5 5 Materials and methods IALT enrolled 1867 patients with resected NSCLC between February 1995 and January 2001, randomized to cisplatin-based adjuvant chemotherapy or a control arm [3]. They were followed up for a median period of 7.5 years. The participating centers were invited to optionally report, in addition to the time to death, some patient outcomes, including the time to the first local and distant relapse, and to second tumors. Such information can be used to explore the effects of chemotherapy on mortality more thoroughly by separating its antineoplastic effect changes in the risks of recurrence from its residual effect, if any. This potential residual effect could also result from a change in second cancer hazards. We did not consider these events because previous results did not show such an effect [10, 13]. An analysis of the incidence of cancer-related events, based on shorter-term follow-up data, was published earlier [13]. We limited all our analyses to the 1687 patients enrolled from the 132 centers which accepted to report cancer-related events and therefore excluded the 180 patients from the remaining 17 centers (Supplementary Figure S1). Supplementary Table S1 presents a description of the 1687 patients included. We used proportional hazard competing risks and multistate models [14] to estimate the effects of adjuvant chemotherapy on the risks of local relapse, metastasis, and death. We assumed that chemotherapy had a possible effect exclusively during the free-from-any-event period, and not after the occurrence of any cancer-related event. Following previous analyses [13], we assumed different effects of chemotherapy on brain and non-brain metastases. We estimated separately the effect of chemotherapy on mortality before and after five years. Nonetheless, as few cancer-related events occurred after five years, we estimated both the effect of chemotherapy on them and their influence on the overall risk of death for the entire observation period. For full details of the statistical methods, see the online Supplementary Material.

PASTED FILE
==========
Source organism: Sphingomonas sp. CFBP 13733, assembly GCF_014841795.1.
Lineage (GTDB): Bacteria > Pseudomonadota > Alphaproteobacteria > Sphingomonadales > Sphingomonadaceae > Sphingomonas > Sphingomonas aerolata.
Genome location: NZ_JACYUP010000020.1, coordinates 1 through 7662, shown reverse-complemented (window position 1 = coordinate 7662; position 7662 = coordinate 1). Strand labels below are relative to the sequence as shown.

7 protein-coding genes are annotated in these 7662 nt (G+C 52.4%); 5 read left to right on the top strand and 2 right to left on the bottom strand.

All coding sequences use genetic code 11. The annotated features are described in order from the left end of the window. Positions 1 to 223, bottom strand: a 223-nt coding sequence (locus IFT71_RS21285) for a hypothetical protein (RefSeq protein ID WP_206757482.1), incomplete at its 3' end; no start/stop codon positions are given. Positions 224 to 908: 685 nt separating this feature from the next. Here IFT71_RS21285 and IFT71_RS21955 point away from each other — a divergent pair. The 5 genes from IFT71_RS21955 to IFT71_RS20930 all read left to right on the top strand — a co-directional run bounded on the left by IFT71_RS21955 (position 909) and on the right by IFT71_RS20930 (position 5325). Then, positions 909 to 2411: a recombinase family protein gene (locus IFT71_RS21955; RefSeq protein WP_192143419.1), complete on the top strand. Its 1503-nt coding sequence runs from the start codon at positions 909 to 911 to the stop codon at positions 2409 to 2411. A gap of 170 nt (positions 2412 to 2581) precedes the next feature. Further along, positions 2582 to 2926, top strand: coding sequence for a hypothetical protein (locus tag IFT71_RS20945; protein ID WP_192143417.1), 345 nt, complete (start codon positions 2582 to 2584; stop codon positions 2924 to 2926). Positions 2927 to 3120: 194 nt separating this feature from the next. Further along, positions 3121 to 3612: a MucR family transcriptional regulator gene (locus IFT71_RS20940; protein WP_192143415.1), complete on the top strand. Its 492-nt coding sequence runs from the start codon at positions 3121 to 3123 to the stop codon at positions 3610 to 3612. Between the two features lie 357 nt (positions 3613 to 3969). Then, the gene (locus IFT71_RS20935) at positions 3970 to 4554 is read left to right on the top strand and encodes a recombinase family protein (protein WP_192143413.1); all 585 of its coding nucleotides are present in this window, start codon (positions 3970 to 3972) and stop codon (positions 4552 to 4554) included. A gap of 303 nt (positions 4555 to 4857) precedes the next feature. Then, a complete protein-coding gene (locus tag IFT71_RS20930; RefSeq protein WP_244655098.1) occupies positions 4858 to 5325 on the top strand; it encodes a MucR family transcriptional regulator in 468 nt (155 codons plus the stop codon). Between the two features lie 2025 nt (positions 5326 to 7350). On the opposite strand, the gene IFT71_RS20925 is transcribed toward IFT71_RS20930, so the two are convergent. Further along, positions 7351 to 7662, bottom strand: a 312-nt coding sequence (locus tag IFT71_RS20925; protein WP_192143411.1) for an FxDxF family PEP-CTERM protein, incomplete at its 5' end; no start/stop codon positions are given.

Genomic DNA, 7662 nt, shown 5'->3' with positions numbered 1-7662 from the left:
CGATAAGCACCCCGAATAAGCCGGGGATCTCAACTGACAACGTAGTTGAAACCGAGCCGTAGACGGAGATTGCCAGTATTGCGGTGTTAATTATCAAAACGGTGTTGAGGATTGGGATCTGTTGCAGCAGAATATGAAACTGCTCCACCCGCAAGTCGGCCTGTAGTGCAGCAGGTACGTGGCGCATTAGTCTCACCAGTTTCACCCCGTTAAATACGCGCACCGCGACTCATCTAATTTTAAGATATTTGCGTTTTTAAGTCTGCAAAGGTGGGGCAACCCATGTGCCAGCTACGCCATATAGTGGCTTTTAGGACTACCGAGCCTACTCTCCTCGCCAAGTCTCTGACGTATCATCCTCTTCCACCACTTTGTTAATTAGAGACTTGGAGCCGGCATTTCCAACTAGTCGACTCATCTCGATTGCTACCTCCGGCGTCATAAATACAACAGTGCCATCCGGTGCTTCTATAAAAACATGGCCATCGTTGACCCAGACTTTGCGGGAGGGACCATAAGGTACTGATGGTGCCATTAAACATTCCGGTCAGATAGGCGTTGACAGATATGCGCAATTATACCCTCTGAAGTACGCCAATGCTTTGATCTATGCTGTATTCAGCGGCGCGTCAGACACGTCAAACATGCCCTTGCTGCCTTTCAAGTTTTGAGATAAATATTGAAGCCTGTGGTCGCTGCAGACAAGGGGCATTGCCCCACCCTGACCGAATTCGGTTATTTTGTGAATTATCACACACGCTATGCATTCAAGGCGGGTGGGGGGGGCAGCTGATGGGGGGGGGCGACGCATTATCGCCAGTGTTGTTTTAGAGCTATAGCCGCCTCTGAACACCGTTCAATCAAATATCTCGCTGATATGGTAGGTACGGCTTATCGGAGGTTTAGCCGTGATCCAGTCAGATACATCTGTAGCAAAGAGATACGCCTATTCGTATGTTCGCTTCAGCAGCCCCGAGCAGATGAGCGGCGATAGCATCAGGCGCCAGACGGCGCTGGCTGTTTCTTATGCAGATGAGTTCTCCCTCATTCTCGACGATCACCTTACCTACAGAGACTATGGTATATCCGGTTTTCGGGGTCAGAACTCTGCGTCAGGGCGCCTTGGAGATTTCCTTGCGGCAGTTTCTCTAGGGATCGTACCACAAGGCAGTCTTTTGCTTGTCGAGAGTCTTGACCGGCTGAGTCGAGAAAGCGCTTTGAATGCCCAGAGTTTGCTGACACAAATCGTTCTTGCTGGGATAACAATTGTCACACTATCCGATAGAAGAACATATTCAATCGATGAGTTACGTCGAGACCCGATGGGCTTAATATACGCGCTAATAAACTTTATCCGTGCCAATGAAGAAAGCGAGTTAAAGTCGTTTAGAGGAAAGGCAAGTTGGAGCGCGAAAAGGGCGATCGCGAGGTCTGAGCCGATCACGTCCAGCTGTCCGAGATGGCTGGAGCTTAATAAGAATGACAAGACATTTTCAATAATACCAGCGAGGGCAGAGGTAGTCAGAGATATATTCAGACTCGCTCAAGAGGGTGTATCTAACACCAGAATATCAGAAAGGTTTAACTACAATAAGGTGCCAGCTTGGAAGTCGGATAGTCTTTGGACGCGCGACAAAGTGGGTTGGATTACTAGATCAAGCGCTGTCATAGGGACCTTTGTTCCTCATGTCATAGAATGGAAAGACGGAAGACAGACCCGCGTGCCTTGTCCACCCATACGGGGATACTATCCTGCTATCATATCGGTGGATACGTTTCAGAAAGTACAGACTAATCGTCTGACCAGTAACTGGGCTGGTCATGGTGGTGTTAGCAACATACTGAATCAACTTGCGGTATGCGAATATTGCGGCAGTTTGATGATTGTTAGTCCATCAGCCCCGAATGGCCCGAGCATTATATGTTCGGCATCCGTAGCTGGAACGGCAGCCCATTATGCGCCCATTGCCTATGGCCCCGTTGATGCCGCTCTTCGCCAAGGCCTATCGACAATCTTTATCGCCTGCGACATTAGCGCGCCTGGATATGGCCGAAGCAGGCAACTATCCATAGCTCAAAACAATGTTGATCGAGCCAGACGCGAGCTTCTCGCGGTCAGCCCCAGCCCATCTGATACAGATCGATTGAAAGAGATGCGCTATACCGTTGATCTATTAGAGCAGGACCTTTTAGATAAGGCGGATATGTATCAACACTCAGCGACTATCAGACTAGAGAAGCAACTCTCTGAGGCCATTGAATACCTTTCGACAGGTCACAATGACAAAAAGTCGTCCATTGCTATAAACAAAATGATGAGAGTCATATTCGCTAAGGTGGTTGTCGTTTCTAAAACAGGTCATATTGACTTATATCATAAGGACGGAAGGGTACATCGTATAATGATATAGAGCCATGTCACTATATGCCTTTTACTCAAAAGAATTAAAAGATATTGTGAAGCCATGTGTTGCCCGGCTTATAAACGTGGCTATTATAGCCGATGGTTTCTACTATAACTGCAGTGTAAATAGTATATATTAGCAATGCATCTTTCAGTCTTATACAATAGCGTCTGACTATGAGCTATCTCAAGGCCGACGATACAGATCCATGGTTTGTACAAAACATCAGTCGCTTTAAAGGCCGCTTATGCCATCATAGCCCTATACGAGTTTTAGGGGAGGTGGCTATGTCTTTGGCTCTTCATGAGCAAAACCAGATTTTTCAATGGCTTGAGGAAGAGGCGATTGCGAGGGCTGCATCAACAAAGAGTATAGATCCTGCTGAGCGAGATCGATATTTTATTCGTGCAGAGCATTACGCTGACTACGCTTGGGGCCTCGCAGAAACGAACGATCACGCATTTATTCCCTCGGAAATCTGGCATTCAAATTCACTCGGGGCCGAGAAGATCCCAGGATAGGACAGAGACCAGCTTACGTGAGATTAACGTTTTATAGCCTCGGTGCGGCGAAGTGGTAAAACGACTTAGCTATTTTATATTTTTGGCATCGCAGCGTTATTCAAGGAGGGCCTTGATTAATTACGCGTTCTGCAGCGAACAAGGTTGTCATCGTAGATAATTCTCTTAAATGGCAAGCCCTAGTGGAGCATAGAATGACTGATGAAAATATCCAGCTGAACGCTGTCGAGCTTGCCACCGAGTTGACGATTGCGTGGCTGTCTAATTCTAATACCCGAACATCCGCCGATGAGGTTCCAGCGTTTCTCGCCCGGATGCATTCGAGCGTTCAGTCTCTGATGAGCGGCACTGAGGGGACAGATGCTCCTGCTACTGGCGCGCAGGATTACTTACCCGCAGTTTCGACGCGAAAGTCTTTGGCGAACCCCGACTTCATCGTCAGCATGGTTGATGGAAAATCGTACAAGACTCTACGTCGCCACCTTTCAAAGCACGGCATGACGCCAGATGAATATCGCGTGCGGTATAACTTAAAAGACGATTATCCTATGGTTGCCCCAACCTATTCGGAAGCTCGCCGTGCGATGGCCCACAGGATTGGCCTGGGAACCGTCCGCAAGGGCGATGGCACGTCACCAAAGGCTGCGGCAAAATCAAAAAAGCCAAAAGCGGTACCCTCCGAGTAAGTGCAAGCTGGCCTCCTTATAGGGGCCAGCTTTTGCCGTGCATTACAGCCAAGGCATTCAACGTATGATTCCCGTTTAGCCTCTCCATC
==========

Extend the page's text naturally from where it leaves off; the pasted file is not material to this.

6 6 Results In total, 1687 patients were followed up for intermediate events. One or more recurrences were reported for 895 patients and none for 792 patients. The database contained information on 401 local relapses and 689 metastases. In total, 1064 patients died during the study, 236 without cancer events, 641 with either a local relapse or metastasis, and 187 patients with both. Figures 1, S2, and S3 show the frequencies of each event sequence. Supplementary Table S2 describes the causes of death by arm, for the whole study and by period. Supplementary Figures S4, S5, and S6 show the evolution along time of the probabilities of being in each clinical state. Local relapses occurred mostly during the first five years: 28% at five years and 32% at ten years. Twenty-six out of the 401 local relapses occurred after a metastasis, but only 15 occurred more than four months later. The risk of local relapse was lower in the chemotherapy arm (HR=0.73; 95% CI: ; P=0.003). The risk of local relapse was lower after metastasis (HR=0.56; 95% CI: ; P=0.034; Supplementary Table S3). The risk of death was highly increased after local relapses (HR=26; 95% CI: 20 34; P<0.001). Distant metastases 202 brain and 487 non-brain lesions were even more frequent, with an incidence of 33% at five years and of 38% at ten years. Overall, 63 metastases were observed after local relapses, but we only 32 metastases occurred more than four months later. Chemotherapy was highly effective in reducing non-brain metastases (HR=0.79; 95% CI: ; P=0.008) but not brain metastases (HR=1.1; 95% CI: ; P=0.61). The risk of metastasis was significantly higher after local relapse (HR=1.7; 95% CI: ; P=0.003), estimated without distinguishing brain and non-brain metastases due to the small number of events. The risk of death was highly increased after brain metastasis (HR=38; 95% CI: 29 50; P<0.001) and non-brain metastasis (HR=40; 95% CI: 31 51; P<0.001).